The use of leukocyte profiles to measure stress in vertebrates: a review for ecologists

Authors


*Correspondence author. E-mail: akdavis@uga.edu

Summary

  • 1A growing number of ecologists are turning to the enumeration of white blood cells from blood smears (leukocyte profiles) to assess stress in animals. There has been some inconsistency and controversy in the ecological literature, however, regarding their interpretation. The inconsistencies may stem partly from a lack of information regarding how stress affects leukocytes in different taxa, and partly from a failure on the part of researchers in one discipline to consult potentially informative literature from another.
  • 2Here, we seek to address both issues by reviewing the literature on the leukocyte response to stress, spanning the taxa of mammals (including humans), birds, amphibians, reptiles and fish.
  • 3We show that much of the early literature points to a close link between leukocyte profiles and glucocorticoid levels. Specifically, these hormones act to increase the number and percentage of neutrophils (heterophils in birds and reptiles), while decreasing the number and percentage of lymphocytes. This phenomenon is seen in all five vertebrate taxa in response to either natural stressors or exogenous administration of stress hormones. For the ecologist, therefore, high ratios of heterophils or neutrophils to lymphocytes (‘H : L’ or ‘N : L’ ratios) in blood samples reliably indicate high glucocorticoid levels. Furthermore, this close relationship between stress hormones and N : L or H : L ratios needs to be highlighted more prominently in haematological assessments of stress, as it aids the interpretation of results.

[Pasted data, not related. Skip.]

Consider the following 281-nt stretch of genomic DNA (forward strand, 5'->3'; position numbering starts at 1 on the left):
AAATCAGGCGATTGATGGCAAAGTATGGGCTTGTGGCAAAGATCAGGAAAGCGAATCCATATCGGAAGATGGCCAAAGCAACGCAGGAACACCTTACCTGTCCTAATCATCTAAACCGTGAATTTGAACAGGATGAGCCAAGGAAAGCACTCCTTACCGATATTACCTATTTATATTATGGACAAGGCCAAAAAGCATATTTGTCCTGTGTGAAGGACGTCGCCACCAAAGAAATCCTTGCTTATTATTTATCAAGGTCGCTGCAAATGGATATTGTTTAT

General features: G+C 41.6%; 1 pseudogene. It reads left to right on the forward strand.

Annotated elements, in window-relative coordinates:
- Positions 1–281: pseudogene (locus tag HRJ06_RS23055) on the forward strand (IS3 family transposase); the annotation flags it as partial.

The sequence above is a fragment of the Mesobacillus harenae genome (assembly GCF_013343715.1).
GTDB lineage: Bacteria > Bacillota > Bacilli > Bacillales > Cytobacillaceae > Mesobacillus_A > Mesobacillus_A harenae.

• 4As with hormone assays, there are challenges to overcome in the use of leukocytes profiles to assess levels of stress; however, there are also advantages to this approach, and we outline each. Given the universal and consistent nature of the haematological response to stress, plus the overwhelming evidence from the veterinary, biomedical and ecological literature reviewed here, we conclude that this method can provide a reliable assessment of stress in all vertebrate taxa.

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